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Symbolism and Metaphor in Four Poets’ Work: Brooks, Dickinson, Frost, and Hughes
By the due date assigned, post a one- or two-paragraph response of at least 150-200 words to the Discussion Area. By the end of Week 2, comment on at least two of your classmates submissions.
Choose a poem to analyze from this week’s assigned reading list (see below). We are reading and discussing the works of Gwendolyn Brooks, Emily Dickinson, Robert Frost, and Langston Hughes.
Create a written response of a paragraph or two of at least 150-200 words.
You may use the following questions to develop a response to your poem, or you may discuss another more appropriate literary element (e.g., imagery, characterization, theme) as best fits your selection:
What are some of the key symbols or metaphors in the poem, and how are they used to convey meaning to the reader?
How do these elements enrich the poem and deepen your understanding of its themes?
What is your reaction to the poem’s content and language? Would you recommend this poem to friends?
Read the following poems and choose one to discuss:
“First Fight. Then Fiddle”
“Sadie and Maud”
“We Real Cool”
“What Shall I Give My Children?”
“Because I Could Not Stop for Death”
“’Faith’ Is A Fine Invention”
“’Hope’ Is the Thing with Feathers”
“I Heard A Fly Buzz When I Died”
“I Like to See It Lap the Miles”
“Much Madness Is Divinest Sense”
“My Life Had Stood—A Loaded Gun”
“There’s A Certain Slant of Light”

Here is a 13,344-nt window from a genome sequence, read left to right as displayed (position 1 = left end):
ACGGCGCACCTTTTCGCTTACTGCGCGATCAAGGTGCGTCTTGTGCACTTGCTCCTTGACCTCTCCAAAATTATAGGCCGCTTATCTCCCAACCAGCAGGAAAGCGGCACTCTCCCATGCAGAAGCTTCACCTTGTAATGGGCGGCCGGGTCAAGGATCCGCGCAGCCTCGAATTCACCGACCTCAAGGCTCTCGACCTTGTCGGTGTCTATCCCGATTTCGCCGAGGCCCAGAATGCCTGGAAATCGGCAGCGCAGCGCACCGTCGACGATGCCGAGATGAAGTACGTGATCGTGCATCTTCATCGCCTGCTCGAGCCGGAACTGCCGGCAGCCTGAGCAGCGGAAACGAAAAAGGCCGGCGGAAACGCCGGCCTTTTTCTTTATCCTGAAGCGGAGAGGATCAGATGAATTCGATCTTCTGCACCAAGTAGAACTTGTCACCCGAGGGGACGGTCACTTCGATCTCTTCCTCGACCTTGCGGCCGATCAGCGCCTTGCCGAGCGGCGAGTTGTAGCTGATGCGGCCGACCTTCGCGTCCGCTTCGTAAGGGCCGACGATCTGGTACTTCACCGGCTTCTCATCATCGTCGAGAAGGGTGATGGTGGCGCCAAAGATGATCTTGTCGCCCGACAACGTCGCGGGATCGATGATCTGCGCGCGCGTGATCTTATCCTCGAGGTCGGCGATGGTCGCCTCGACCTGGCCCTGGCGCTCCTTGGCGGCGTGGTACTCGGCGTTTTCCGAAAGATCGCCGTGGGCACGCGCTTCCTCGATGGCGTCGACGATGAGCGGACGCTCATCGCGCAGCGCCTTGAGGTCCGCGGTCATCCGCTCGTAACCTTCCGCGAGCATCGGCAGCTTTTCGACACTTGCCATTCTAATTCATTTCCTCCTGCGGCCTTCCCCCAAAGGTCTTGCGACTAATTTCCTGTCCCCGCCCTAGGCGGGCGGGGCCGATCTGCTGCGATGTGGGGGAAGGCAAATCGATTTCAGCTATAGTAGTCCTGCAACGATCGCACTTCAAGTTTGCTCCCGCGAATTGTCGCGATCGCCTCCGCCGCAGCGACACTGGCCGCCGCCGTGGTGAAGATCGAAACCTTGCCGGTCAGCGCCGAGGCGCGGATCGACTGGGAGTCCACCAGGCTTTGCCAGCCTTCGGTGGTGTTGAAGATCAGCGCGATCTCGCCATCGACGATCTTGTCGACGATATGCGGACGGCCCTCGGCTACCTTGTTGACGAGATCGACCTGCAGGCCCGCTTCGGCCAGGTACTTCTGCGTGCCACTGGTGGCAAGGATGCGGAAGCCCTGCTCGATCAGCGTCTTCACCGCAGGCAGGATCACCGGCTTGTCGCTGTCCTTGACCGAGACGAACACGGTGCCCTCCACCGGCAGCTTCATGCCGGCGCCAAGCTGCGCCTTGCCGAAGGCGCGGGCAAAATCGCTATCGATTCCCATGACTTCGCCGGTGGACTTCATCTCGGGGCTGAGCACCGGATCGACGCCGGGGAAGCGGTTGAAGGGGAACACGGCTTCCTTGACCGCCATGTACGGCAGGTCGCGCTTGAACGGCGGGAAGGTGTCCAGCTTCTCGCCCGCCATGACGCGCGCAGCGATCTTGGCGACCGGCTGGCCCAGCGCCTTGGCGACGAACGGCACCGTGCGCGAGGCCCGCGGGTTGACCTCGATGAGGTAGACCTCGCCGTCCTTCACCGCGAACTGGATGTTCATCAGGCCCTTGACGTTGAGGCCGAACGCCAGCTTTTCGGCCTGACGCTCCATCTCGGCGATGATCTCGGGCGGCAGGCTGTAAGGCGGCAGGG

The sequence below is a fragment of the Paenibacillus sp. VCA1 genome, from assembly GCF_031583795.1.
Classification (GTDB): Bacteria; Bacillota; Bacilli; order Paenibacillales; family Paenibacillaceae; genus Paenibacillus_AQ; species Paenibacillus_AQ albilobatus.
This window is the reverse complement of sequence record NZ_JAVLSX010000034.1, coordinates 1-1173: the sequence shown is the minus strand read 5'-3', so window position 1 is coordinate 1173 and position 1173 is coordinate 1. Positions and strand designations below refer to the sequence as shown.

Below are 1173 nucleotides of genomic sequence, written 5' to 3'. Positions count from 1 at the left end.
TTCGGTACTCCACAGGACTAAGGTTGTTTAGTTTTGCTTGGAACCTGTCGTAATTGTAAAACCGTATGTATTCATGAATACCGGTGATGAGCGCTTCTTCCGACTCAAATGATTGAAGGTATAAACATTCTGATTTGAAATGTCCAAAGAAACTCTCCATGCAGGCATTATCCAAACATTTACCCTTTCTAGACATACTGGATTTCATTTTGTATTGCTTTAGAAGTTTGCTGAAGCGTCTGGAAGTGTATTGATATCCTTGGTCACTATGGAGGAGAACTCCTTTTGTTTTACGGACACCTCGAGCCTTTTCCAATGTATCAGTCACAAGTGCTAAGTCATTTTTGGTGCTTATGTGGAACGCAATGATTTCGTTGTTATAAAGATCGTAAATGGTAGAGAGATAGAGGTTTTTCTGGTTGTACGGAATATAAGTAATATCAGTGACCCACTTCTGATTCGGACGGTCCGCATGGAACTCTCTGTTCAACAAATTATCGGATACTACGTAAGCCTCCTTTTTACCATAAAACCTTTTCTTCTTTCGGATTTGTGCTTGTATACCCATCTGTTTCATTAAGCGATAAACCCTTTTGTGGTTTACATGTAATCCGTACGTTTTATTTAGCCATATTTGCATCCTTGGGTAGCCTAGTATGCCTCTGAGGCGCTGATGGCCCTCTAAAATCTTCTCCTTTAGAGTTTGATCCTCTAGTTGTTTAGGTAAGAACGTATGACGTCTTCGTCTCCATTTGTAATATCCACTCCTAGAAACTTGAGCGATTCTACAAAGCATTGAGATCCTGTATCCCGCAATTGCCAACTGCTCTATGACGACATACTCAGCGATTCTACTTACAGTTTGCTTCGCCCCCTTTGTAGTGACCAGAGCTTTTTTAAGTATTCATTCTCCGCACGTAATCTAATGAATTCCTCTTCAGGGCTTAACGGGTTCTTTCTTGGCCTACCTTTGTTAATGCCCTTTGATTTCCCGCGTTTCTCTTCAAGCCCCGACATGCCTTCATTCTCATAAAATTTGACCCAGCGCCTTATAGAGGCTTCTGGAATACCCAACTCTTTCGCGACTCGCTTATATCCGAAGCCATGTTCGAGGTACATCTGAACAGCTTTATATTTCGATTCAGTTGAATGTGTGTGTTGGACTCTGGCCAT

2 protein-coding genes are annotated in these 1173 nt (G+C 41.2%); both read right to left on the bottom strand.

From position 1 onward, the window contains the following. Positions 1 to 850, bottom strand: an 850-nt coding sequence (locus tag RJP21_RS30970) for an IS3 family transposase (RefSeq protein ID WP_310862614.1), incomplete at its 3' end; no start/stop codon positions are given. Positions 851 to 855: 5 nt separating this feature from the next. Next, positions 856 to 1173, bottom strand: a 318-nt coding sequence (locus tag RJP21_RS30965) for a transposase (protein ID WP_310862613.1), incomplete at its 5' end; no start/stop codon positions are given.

“This Is My Letter to the World”
“Fire and Ice”
“Mending Wall”
“Nothing Gold Can Stay”
“For Once, Then, Something”
“Out, Out”
“The Road Not Taken”
“Stopping by Woods on a Snowy Evening”
“The Negro Speaks of Rivers”
“Theme for English B”
Remember to provide evidence for your claims in the form of quoted passages from the poem. Quotations, paraphrases, and summaries should be cited according to APA rules of style, including in-text and reference citations. Quoted material should not exceed 25
% of the document. Check grammar and spelling before posting.
When you are responding to the posts of your classmates:
Discuss any similarities or differences you have with their interpretations.
Did their conclusions help you to see the poem any differently than your first impression of the work?
Elaborate on any key points.
Your replies to classmates should be at least a paragraph in length and made with an eye to expand, clarify, defend, and/or refine their thoughts. Consider asking questions to further meaningful conversation. Participation must be completed by the end of the week to earn credit.